Description: Background: Statins have been associated with moderate reductions in mortality among colorectal cancer (CRC) patients, but these studies lacked adjustment for some potentially relevant factors associated with statin use. We aimed to provide more detailed results on this association from a population-based patient cohort study. Methods: Use of statins and other risk or protective factors were assessed in standardized interviews with 2697 patients from southern Germany with a diagnosis of incident CRC between 2003 and 2009 (Darmkrebs: Chancen der Verhutung durch Screening [DACHS] study). Follow-up included assessment of therapy details, recurrence, vital status, and cause of death. Information about molecular pathological subtypes of CRC was available for 1209 patients. Cox proportional hazard regression models were used to estimate adjusted hazard ratios (HRs) and their 95% confidence intervals (CIs). All statistical tests were two-sided. Results: Patients were age 68 years on average, 412 used statins (15%), and 769 died during follow-up (29%). After a median follow-up time of 3.4 years, use of statins was not associated with overall (HR = 1.10, 95% CI = 0.85 to 1.41), CRC-specific (HR = 1.11, 95% CI = 0.82 to 1.50), or recurrence-free survival (HR = 0.90, 95% CI = 0.63 to 1.27). Analyses in relevant subgroups also showed no association of statin use with overall and CRC-specific survival, and no associations were observed after stratifying for major pathological subtypes. Among stage I and II patients, statin use was associated with better recurrencefree but not with better CRC-specific survival. Conclusions: Statin use was not associated with reduced mortality among CRC patients. Effects reported in previous studies might reflect incomplete control for stage at diagnosis and other factors associated with the use of statins. doi: 10.1093/jnci/djv045
    Keywords: Mortality -- Usage ; Mortality -- Analysis ; Statins -- Usage ; Statins -- Analysis ; Colorectal Cancer -- Usage ; Colorectal Cancer -- Analysis;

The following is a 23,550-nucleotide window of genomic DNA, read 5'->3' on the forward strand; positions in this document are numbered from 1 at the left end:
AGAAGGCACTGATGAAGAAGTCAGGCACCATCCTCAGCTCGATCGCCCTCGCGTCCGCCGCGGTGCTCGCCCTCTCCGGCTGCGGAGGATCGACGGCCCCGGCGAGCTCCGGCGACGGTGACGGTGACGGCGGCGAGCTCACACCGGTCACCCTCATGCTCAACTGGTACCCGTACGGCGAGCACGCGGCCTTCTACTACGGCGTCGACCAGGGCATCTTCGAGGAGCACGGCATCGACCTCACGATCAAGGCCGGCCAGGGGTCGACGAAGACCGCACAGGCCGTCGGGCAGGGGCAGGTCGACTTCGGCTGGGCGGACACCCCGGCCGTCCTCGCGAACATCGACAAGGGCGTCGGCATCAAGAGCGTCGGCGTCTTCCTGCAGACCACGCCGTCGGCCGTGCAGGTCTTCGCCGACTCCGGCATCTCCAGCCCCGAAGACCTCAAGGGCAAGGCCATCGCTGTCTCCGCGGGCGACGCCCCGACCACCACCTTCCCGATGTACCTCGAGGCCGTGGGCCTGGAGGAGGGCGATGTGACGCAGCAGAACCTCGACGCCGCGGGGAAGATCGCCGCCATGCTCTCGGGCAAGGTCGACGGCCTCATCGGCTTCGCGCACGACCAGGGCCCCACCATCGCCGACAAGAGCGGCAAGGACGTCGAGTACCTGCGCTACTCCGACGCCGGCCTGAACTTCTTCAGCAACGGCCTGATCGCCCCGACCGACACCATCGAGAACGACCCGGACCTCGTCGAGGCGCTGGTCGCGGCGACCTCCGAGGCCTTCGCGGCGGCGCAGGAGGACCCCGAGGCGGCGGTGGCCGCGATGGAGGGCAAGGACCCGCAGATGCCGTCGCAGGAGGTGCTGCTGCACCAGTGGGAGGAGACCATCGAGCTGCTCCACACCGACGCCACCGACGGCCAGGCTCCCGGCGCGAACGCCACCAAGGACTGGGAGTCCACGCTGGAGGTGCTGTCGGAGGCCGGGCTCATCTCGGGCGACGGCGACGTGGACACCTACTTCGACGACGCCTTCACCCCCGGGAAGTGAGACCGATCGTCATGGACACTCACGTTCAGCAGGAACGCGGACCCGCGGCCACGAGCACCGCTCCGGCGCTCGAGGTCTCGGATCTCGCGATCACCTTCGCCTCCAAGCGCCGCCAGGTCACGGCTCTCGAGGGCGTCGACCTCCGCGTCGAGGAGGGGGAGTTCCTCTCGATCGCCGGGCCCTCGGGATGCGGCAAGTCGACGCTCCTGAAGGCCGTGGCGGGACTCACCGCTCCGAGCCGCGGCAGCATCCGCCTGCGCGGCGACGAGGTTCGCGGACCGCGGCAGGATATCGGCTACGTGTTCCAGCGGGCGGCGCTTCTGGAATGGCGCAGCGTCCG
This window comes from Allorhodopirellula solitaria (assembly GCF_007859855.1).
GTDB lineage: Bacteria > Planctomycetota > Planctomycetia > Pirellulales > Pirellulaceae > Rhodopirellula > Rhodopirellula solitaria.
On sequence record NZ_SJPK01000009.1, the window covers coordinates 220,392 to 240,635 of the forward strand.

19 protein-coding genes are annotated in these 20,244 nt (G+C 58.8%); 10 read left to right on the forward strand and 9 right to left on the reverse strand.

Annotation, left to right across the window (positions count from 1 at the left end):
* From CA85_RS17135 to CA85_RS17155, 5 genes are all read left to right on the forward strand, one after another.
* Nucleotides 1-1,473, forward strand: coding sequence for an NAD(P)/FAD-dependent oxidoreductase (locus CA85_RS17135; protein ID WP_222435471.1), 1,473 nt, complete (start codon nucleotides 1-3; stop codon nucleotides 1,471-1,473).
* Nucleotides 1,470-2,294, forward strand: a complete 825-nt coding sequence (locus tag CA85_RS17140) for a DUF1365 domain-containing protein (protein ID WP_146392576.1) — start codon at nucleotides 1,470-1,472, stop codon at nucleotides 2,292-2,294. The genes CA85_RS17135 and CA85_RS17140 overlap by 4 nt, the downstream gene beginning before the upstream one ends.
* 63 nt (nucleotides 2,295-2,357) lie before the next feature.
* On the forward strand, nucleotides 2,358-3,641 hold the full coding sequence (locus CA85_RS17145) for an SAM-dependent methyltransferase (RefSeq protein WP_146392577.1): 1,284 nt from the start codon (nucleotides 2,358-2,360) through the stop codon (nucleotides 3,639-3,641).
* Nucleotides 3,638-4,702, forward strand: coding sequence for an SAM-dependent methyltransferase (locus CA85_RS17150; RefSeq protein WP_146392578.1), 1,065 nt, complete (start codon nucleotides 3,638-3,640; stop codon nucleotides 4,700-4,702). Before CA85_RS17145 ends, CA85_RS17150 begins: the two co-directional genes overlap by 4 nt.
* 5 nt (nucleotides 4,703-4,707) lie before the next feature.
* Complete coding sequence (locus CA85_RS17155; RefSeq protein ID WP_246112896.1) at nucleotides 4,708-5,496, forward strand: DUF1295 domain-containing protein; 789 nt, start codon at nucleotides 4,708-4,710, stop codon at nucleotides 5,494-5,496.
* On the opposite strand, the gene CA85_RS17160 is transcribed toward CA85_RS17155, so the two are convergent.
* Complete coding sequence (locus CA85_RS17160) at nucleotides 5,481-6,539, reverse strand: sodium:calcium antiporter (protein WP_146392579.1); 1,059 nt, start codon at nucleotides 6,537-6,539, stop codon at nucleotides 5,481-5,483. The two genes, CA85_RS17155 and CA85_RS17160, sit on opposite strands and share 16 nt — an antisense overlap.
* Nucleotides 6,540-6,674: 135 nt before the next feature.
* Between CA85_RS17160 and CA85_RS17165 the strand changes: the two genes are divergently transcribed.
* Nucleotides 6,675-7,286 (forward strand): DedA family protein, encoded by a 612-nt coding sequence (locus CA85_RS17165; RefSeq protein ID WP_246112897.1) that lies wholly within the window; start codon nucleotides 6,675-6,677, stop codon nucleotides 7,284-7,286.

ISSN: 0027-8874
    E-ISSN: 1460-2105
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  • 4
    Language: English
    In: American Journal of Clinical Nutrition, 2016, Vol.103(6), p.1497(10)
    Description: Background: Studies on the association between alcohol consumption and colorectal cancer (CRC) prognosis have yielded inconsistent results. Objective: The associations of lifetime and 1-y prediagnostic alcohol consumption with relevant prognostic outcomes were evaluated in a large population-based cohort of CRC patients. Design: In 2003-2010, 3121 patients diagnosed with CRC were interviewed on sociodemographic and lifestyle factors, medication, and comorbidities. Cancer recurrence, vital status, and cause of death were documented for a median follow-up time of 4.8 y. With the use of Cox proportional hazard regression, associations between lifetime and recent alcohol consumption and overall, CRC-specific, recurrence-free, and disease-free survival were analyzed. Results: In this patient cohort with a median age of 69 y at diagnosis, lifetime abstainers showed poorer overall [adjusted HR (aHR): 1.25; 95% CI: 1.03, 1.52] and CRC-specific (aHR: 1.37; 95% CI: 1.10, 1.70) survival than lifetime light drinkers (women: 〉0-12 g/d; men: 〉0-24 g/d). Lifetime heavy drinkers showed poorer overall (aHR: 1.37; 95% CI: 1.06, 1.78) and disease-free (aHR: 1.38; 95% CI: 1.09, 1.74) survival. Alcohol abstaining in the year before diagnosis was associated with poorer overall (aHR: 1.42; 95% CI: 1.20, 1.68), CRC-specific (aHR: 1.38; 95% CI: 1.13, 1.68), and disease-free (aHR: 1.23; 95% CI: 1.05, 1.44) survival. Lifetime abstainers with nonmetastatic disease showed poorer CRC-specific (aHR: 1.48; 95% CI: 1.10, 2.00) and recurrence-free (aHR: 1.32; 95% CI: 1.02, 1.70) survival. Wine abstaining but not beer or liquor abstaining was associated with poorer survival. Associations between alcohol consumption and prognosis varied according to presence of diabetes and age. Conclusions: Prediagnostic alcohol abstaining and heavy drinking were associated with poorer survival after a CRC diagnosis than light drinking. The protective effects of light consumption might be restricted to wine, and associations might differ according to age and presence of diabetes mellitus. Am J Clin Nutr 2016;103:1497-506. Keywords: colorectal neoplasms, alcohol consumption, survival, prognosis, recurrence doi: 10.3945/ajcn.115.127092.